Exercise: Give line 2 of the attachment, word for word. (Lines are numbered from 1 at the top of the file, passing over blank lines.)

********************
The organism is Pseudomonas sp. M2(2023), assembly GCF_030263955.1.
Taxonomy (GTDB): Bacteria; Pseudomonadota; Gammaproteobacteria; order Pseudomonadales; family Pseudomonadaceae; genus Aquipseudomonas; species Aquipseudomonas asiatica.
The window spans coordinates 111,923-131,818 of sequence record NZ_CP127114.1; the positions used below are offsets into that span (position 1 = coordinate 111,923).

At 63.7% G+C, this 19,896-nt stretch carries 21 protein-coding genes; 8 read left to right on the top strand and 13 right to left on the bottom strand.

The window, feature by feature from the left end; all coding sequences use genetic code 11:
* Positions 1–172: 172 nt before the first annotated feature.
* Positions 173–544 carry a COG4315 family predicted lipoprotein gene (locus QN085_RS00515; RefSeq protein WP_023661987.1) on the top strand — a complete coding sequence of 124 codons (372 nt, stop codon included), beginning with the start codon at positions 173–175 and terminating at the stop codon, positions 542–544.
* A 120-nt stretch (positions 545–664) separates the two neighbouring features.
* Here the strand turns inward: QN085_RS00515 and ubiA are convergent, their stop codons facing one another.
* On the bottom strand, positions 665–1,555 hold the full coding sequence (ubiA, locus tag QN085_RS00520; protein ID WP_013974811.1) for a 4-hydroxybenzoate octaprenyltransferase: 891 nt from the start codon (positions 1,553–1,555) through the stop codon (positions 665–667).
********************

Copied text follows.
Taxonomy (GTDB): Bacteria; Pseudomonadota; Gammaproteobacteria; order Pseudomonadales; family Pseudomonadaceae; genus Aquipseudomonas; species Aquipseudomonas asiatica.